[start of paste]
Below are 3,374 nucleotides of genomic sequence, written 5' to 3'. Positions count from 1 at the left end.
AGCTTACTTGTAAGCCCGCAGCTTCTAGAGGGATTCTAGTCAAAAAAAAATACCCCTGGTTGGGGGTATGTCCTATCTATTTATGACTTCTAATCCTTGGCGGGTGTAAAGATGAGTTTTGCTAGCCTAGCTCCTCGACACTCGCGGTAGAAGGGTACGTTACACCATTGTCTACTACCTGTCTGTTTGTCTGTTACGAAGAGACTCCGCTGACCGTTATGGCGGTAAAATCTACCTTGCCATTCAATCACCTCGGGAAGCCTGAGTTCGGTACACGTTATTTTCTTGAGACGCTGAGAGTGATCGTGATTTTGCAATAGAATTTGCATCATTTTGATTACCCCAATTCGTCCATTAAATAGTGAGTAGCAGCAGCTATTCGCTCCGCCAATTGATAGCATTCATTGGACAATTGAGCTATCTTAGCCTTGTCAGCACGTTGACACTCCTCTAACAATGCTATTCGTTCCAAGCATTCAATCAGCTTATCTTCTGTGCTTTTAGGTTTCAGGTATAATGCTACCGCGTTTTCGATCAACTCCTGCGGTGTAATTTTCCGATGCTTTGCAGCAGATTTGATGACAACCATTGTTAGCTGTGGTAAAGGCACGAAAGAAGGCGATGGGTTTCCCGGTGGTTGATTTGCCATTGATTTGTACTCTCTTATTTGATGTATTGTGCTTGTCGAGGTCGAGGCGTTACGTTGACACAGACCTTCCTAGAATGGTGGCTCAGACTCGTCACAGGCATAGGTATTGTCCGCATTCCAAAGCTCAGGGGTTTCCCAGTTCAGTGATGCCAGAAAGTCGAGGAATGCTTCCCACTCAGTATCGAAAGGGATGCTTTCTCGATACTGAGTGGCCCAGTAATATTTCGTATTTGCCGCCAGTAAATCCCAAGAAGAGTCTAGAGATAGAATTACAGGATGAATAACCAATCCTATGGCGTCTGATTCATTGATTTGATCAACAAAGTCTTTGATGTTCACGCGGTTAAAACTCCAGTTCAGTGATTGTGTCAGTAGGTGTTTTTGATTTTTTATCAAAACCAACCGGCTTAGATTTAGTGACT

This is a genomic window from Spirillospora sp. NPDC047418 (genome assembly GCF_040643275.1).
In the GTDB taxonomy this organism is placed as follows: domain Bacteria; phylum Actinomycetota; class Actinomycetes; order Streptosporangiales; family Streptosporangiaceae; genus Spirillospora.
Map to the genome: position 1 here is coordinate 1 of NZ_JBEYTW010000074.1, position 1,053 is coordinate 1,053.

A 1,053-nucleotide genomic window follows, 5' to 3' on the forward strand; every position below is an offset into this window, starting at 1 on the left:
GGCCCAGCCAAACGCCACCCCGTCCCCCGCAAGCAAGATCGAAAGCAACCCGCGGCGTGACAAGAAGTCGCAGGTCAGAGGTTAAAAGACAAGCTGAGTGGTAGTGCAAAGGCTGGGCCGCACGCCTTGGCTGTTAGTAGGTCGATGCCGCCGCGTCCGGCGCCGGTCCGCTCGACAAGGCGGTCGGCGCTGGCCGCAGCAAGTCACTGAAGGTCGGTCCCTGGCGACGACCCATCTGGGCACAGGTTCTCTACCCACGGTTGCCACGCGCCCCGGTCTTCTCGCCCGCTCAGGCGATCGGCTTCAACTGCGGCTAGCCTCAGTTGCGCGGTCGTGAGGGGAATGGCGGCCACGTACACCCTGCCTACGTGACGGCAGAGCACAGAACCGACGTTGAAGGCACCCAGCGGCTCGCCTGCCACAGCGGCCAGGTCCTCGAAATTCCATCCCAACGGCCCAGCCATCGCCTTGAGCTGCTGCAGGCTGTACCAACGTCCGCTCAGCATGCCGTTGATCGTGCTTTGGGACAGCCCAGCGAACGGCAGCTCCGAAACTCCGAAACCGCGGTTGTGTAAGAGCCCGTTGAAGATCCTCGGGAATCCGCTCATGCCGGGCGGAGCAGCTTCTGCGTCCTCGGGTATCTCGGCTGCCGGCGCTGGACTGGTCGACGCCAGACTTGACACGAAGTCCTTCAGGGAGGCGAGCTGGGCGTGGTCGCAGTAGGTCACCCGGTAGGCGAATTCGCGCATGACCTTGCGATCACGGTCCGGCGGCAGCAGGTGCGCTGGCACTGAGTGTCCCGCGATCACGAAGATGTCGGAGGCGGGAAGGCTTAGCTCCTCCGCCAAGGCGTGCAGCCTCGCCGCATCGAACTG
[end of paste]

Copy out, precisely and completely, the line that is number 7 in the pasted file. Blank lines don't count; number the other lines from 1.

GGCCCAGCCAAACGCCACCCCGTCCCCCGCAAGCAAGATCGAAAGCAACCCGCGGCGTGACAAGAAGTCGCAGGTCAGAGGTTAAAAGACAAGCTGAGTGGTAGTGCAAAGGCTGGGCCGCACGCCTTGGCTGTTAGTAGGTCGATGCCGCCGCGTCCGGCGCCGGTCCGCTCGACAAGGCGGTCGGCGCTGGCCGCAGCAAGTCACTGAAGGTCGGTCCCTGGCGACGACCCATCTGGGCACAGGTTCTCTACCCACGGTTGCCACGCGCCCCGGTCTTCTCGCCCGCTCAGGCGATCGGCTTCAACTGCGGCTAGCCTCAGTTGCGCGGTCGTGAGGGGAATGGCGGCCACGTACACCCTGCCTACGTGACGGCAGAGCACAGAACCGACGTTGAAGGCACCCAGCGGCTCGCCTGCCACAGCGGCCAGGTCCTCGAAATTCCATCCCAACGGCCCAGCCATCGCCTTGAGCTGCTGCAGGCTGTACCAACGTCCGCTCAGCATGCCGTTGATCGTGCTTTGGGACAGCCCAGCGAACGGCAGCTCCGAAACTCCGAAACCGCGGTTGTGTAAGAGCCCGTTGAAGATCCTCGGGAATCCGCTCATGCCGGGCGGAGCAGCTTCTGCGTCCTCGGGTATCTCGGCTGCCGGCGCTGGACTGGTCGACGCCAGACTTGACACGAAGTCCTTCAGGGAGGCGAGCTGGGCGTGGTCGCAGTAGGTCACCCGGTAGGCGAATTCGCGCATGACCTTGCGATCACGGTCCGGCGGCAGCAGGTGCGCTGGCACTGAGTGTCCCGCGATCACGAAGATGTCGGAGGCGGGAAGGCTTAGCTCCTCCGCCAAGGCGTGCAGCCTCGCCGCATCGAACTG